The house as a platform has been used to investigate two issues central to design today: the family as a social unit and the environment. The lifestyle of the Indian family has changed in the age of global travel and internet media with new spatial needs and notions of comfort. Often, local resources are at odds with shifts in lifestyle. The designers demonstrate that it is possible to meet challenges of lifestyle and the environment with creative panache.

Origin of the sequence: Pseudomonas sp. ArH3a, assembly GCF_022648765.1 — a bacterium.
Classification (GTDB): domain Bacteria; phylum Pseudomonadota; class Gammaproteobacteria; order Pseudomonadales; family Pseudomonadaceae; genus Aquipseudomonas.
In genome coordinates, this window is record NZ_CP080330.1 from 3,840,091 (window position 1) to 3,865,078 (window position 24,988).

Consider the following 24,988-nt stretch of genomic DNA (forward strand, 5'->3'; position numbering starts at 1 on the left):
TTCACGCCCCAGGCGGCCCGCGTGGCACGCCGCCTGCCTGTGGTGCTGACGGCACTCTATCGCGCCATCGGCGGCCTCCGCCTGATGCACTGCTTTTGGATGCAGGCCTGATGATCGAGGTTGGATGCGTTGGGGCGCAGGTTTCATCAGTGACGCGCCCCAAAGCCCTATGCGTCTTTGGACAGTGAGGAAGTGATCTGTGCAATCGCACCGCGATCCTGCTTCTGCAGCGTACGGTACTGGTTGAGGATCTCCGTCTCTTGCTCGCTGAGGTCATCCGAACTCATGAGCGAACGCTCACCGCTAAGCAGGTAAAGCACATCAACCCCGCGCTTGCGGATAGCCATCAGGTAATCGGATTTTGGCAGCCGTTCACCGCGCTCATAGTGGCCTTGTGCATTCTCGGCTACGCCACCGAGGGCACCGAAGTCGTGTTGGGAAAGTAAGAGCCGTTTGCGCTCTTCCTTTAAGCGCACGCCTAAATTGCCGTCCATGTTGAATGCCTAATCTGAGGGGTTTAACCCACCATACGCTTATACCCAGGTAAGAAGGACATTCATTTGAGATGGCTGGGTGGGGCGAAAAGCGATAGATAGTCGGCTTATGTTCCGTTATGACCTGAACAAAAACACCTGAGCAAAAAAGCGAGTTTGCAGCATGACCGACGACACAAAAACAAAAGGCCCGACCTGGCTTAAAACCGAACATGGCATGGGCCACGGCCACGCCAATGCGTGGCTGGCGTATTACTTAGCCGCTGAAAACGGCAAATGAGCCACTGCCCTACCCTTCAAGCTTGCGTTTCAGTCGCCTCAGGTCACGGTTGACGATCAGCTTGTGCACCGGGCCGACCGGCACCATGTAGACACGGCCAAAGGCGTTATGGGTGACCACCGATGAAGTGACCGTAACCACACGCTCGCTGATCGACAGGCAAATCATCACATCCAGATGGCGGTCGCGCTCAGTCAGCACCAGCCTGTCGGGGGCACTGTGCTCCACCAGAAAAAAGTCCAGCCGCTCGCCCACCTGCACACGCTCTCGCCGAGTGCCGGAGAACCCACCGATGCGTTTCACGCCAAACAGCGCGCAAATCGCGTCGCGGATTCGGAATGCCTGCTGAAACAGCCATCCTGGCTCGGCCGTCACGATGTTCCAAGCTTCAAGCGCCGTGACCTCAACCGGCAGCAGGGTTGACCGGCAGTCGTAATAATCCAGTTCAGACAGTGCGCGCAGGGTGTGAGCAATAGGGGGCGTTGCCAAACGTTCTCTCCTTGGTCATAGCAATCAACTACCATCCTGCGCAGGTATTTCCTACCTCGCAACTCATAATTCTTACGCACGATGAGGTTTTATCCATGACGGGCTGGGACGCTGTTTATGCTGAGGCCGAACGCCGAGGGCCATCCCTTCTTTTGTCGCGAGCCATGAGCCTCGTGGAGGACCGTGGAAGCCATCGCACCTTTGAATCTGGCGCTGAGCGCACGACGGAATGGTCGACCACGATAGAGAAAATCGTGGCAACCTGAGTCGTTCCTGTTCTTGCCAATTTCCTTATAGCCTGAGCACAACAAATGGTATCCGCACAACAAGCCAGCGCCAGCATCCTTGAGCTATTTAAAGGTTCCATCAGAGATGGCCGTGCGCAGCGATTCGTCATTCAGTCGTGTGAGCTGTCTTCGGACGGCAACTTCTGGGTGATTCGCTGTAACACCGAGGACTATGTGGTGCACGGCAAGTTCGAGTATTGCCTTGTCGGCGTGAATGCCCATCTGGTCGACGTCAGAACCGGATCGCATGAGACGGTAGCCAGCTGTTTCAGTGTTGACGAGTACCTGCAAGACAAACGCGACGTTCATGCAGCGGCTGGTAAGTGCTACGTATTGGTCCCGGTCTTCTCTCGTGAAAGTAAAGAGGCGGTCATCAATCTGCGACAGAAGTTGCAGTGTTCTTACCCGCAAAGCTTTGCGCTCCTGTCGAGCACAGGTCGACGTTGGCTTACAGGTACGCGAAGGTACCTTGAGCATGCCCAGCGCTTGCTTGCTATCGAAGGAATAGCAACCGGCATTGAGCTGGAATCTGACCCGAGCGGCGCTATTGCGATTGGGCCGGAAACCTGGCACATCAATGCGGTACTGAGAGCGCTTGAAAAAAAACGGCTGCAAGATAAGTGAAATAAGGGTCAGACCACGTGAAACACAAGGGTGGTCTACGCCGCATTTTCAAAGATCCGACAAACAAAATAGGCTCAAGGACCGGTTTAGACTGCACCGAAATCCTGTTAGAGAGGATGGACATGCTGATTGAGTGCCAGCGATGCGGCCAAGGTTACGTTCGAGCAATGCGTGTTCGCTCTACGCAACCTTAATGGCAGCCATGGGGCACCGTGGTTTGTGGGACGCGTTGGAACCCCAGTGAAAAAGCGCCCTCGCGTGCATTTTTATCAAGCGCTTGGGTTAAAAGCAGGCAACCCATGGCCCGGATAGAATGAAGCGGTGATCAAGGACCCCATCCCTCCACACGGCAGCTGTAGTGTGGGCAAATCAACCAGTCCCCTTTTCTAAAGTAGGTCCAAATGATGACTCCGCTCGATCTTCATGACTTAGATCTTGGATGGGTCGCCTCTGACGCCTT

The house sets about to create its own terrain, a veritable oasis, within its inscribed territory. The forecourt is landscaped with gracious steps and pools. Crisp clear planes are articulated with materials: stone, wood, concrete which are simply striated or set in interlocking patterns. They come alive when light hits the different horizontal surfaces. Transparency is achieved by not only by glass, but a combination of water, reflection, and modulated lighting. At night the house appears magical, glowing like a lantern and allowing glimpses of activity within. This residence multitasks as a house for three generations of a family and their many visitors, a busy workspace, and on occasion a cultural hub. The house can be identified by overlapping spatial categories split into three levels: the private domain of the nuclear family (bedrooms and breakfast room), the shared inter-generational spaces such as the family room, kitchen and dining areas, and the fluid public domain of the lobby and living spaces. The public domain is activated each time the house opens its doors for "Manthan," a cultural event that promotes an energetic exchange of ideas between various creative disciplines. One navigates the complex program of the house through a series of spatial episodes that are expressed via volumes. These episodes are distributed across the house, revealed at chosen moments: when descending steps cascade to subterranean offices or rooms and furniture framed by large picture windows. Moving through the house, it is immediately clear that the central space is the fulcrum of the project. The ceiling is dotted by circular skylights with an interior garden below, a green sanctuary within the house. A lap pool fed by harvested rain water runs the length of the terrace on the second floor. Environmental design plays an integral role in achieving a network of green and open spaces. The house is imagined as a porous object whereby air movement and visual connectivity permeate into the built form. The planning, orientation, structure and materiality of the house respond to the essential passive energy efficient techniques suitable to the Delhi climate. It incorporates high thermal mass in the west, earth damping for the basement studios, landscape buffers on the south, and high performance surfaces on the east and a large cavity on the barrel roof as well as the lap pool which helps with heat absorption on the top terraces. The courtyard concept has been radically re-interpreted and along with landscape, earth, daylight simulators and carbon-dioxide sensors. There is an entire eco-system living and growing in the heart of the house.